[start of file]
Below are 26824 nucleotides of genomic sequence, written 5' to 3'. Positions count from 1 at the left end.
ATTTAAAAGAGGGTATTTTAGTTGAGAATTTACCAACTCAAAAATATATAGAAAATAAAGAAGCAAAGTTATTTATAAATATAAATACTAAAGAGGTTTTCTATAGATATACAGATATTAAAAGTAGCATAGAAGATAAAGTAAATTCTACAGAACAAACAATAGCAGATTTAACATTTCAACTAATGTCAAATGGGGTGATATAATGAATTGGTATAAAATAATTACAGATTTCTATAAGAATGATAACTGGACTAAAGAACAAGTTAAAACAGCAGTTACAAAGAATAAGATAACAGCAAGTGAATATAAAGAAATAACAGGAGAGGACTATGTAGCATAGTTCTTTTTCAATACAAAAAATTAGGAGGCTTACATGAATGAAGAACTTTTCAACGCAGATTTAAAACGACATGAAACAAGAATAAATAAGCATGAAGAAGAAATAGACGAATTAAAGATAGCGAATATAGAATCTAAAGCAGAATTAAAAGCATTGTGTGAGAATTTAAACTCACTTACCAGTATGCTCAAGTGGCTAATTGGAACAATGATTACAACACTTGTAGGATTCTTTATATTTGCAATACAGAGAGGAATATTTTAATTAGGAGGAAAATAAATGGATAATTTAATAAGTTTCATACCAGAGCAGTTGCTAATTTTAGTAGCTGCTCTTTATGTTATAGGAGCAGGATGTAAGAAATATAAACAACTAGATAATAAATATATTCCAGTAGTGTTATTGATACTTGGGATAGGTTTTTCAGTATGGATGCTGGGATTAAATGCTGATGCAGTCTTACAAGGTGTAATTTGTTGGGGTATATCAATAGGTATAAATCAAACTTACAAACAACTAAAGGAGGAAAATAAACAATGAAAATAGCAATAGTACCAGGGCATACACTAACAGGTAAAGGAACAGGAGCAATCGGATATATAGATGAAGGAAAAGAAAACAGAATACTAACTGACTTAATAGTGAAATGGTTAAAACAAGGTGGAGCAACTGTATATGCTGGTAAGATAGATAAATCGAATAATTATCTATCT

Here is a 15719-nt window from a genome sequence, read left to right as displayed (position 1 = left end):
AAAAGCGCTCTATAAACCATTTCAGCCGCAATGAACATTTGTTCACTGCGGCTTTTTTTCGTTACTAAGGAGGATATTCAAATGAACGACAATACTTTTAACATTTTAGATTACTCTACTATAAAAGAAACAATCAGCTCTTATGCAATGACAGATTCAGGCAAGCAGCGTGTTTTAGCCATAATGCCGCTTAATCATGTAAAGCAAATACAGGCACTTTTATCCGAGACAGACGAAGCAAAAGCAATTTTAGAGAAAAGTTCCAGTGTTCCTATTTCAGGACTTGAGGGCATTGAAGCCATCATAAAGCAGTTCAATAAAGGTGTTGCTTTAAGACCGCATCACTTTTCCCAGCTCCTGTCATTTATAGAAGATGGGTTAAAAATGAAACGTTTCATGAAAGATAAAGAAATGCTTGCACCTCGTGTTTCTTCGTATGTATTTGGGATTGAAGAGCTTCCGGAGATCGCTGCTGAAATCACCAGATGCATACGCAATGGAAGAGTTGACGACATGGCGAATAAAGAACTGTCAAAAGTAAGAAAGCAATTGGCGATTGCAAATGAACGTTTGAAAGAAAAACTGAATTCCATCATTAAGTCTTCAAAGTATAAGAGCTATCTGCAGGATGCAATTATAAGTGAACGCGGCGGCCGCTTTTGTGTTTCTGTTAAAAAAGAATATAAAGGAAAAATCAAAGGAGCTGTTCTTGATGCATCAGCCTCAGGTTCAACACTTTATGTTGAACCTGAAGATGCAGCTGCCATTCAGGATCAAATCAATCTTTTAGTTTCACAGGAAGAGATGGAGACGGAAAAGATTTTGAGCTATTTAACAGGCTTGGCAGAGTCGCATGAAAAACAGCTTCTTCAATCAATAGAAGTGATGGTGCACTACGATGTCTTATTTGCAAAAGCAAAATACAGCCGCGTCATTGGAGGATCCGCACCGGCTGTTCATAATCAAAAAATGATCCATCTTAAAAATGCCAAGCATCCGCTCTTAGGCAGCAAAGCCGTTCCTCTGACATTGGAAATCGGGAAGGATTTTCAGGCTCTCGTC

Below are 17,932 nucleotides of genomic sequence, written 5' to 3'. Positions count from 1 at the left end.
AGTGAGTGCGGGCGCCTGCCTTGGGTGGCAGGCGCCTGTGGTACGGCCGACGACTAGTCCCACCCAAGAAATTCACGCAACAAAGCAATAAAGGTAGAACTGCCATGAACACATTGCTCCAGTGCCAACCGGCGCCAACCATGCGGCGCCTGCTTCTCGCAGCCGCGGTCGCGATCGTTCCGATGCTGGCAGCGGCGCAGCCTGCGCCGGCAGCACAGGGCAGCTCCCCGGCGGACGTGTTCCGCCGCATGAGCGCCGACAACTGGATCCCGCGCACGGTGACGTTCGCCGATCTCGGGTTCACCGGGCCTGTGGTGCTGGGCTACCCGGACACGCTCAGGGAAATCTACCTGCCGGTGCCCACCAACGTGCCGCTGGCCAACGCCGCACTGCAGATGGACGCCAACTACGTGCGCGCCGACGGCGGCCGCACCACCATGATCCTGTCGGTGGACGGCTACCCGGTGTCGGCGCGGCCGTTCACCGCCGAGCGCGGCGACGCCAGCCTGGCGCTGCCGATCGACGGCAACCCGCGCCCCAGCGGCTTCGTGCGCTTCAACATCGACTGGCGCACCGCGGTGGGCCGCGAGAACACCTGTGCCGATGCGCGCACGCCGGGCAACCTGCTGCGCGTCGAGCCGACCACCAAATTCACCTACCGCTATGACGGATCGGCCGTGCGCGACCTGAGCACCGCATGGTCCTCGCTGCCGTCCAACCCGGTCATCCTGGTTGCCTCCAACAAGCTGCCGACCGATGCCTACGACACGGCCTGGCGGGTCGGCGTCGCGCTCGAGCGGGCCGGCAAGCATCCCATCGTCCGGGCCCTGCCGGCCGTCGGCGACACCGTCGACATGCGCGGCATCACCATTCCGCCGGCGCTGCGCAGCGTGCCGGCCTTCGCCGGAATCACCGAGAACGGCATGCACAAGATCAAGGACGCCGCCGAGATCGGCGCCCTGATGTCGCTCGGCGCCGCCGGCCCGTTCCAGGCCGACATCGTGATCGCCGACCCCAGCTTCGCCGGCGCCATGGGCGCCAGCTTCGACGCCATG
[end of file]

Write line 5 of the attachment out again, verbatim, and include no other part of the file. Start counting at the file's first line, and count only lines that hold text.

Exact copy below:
Below are 17,932 nucleotides of genomic sequence, written 5' to 3'. Positions count from 1 at the left end.